A few months ago I found myself arriving at a bizarre Parisian hotel in the middle of what seemed like nowhere for a meeting about biscuits. It was midnight. I was shattered. And the Hotel Mama Shelter flummoxed me so much that I landed up going to the loo in the ladies toilets – only to be ticked off by a couple of outraged lesbians.

After failing to find refuge in my concrete bedroom, lit only by and Obelix and evil Elvis masks, I decided to make a late trip to the bar to regain my sanity.

I whiled away an hour watching the “Medi-arty” hop from table to table, sipping, slurping and flirting in equal measure. The highlight was watching, a bombastically trendy Swedish teenager managed to chat up and bed a fawning American model all in the space of 45 minutes.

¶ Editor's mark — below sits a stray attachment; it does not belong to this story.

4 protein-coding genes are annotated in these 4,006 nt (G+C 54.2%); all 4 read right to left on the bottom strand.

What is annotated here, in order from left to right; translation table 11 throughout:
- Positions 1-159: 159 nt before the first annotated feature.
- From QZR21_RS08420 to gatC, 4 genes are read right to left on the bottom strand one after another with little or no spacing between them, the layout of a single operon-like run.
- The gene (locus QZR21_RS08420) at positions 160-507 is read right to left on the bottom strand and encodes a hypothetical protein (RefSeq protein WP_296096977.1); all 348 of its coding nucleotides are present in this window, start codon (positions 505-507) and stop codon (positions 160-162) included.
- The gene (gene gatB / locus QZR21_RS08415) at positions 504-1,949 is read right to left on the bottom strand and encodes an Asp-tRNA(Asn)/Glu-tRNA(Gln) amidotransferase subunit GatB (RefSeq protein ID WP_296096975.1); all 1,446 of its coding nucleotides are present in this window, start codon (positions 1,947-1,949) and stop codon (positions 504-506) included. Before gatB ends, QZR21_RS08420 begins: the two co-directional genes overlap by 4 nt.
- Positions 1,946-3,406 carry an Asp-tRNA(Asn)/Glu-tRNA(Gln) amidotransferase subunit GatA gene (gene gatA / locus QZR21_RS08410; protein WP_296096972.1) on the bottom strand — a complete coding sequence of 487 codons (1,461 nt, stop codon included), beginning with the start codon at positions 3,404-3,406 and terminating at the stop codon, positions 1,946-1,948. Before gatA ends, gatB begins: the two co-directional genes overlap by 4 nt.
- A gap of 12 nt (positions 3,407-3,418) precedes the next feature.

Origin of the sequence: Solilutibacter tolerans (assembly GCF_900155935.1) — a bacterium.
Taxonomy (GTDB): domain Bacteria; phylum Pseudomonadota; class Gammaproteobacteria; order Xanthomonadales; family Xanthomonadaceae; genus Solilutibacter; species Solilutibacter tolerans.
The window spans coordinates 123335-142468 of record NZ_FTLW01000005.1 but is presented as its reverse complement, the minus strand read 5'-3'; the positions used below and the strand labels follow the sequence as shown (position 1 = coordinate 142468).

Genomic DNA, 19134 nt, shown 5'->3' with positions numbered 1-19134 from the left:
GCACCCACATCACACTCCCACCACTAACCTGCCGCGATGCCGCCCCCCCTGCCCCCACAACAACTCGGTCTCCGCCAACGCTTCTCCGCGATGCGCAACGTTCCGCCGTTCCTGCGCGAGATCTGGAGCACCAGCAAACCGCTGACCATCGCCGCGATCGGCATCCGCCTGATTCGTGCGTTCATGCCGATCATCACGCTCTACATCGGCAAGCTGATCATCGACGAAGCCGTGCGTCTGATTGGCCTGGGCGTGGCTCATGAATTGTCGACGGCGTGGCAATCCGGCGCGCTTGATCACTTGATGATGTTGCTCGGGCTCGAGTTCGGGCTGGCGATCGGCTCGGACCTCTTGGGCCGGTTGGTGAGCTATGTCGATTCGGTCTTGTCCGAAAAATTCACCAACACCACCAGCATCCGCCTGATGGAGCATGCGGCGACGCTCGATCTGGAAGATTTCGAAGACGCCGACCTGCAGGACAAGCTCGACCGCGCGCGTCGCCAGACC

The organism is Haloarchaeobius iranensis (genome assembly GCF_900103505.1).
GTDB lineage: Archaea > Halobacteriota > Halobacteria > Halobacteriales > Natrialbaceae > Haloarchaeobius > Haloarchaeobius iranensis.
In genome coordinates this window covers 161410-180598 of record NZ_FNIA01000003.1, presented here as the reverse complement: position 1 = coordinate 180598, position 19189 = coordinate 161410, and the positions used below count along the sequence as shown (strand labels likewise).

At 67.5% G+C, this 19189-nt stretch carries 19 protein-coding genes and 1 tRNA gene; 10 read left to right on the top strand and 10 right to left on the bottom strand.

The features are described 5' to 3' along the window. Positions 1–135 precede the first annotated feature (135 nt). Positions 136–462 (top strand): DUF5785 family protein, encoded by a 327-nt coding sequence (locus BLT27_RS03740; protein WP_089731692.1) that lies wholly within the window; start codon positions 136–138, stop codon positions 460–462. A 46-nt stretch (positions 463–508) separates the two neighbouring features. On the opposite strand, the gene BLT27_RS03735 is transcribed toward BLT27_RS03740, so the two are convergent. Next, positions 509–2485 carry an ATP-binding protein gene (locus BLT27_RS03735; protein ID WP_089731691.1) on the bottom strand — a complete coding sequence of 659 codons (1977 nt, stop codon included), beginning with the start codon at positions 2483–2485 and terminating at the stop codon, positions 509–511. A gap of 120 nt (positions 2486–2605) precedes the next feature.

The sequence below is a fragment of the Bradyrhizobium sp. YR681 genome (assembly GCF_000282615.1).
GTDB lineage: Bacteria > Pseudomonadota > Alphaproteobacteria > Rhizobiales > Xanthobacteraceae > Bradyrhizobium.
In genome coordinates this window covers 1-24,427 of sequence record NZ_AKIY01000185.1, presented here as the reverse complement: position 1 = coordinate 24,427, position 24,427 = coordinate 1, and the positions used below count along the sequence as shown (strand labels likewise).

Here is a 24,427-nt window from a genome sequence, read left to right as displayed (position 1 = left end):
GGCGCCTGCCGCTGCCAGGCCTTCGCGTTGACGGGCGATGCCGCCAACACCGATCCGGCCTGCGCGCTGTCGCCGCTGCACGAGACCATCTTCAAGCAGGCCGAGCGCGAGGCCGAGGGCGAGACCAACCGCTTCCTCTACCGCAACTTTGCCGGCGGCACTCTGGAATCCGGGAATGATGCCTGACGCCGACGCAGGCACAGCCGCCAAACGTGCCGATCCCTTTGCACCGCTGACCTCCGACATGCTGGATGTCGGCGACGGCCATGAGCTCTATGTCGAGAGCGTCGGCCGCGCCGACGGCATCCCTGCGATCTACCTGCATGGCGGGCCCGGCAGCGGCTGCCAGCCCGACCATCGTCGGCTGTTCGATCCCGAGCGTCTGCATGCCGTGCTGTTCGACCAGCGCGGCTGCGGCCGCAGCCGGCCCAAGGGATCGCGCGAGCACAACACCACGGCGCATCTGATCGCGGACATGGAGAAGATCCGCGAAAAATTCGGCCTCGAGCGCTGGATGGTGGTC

During lunch the next day we were served one of the best things I’ve eaten this year. It couldn’t have been a lot more simple. It was just a mound of perfectly cooked and seasoned green lentils, dressed with mustard and crème fraiche and topped with a soft boiled egg and a scattering of tarragon. Its simplicity belied its flavour and moreishness.

I’ve since taken this straightforward approach to lentils and cook this dish whenever we need to conjour a quick supper out of thin air. Add some smoked mackerel and beetroot and you’ve got one of the healthiest, easiest and most delicious suppers imaginable. I suspect it would be even better with some horseradish.

Ingredients for two people:

300g green lentils
2 eggs
Handful of chopped tarragon
3 smoked mackerel fillets
2 sliced beetroots
2 spoons of Dijon mustard
2 spoons of crème fraiche
Salt and pepper


Boil the lentils until tender. Drain. And allow to cool slightly. Mix through the mustard, crème fraiche and most of the chopped tarragon. Season with salt and pepper to taste. 

Soft boil or poach your eggs.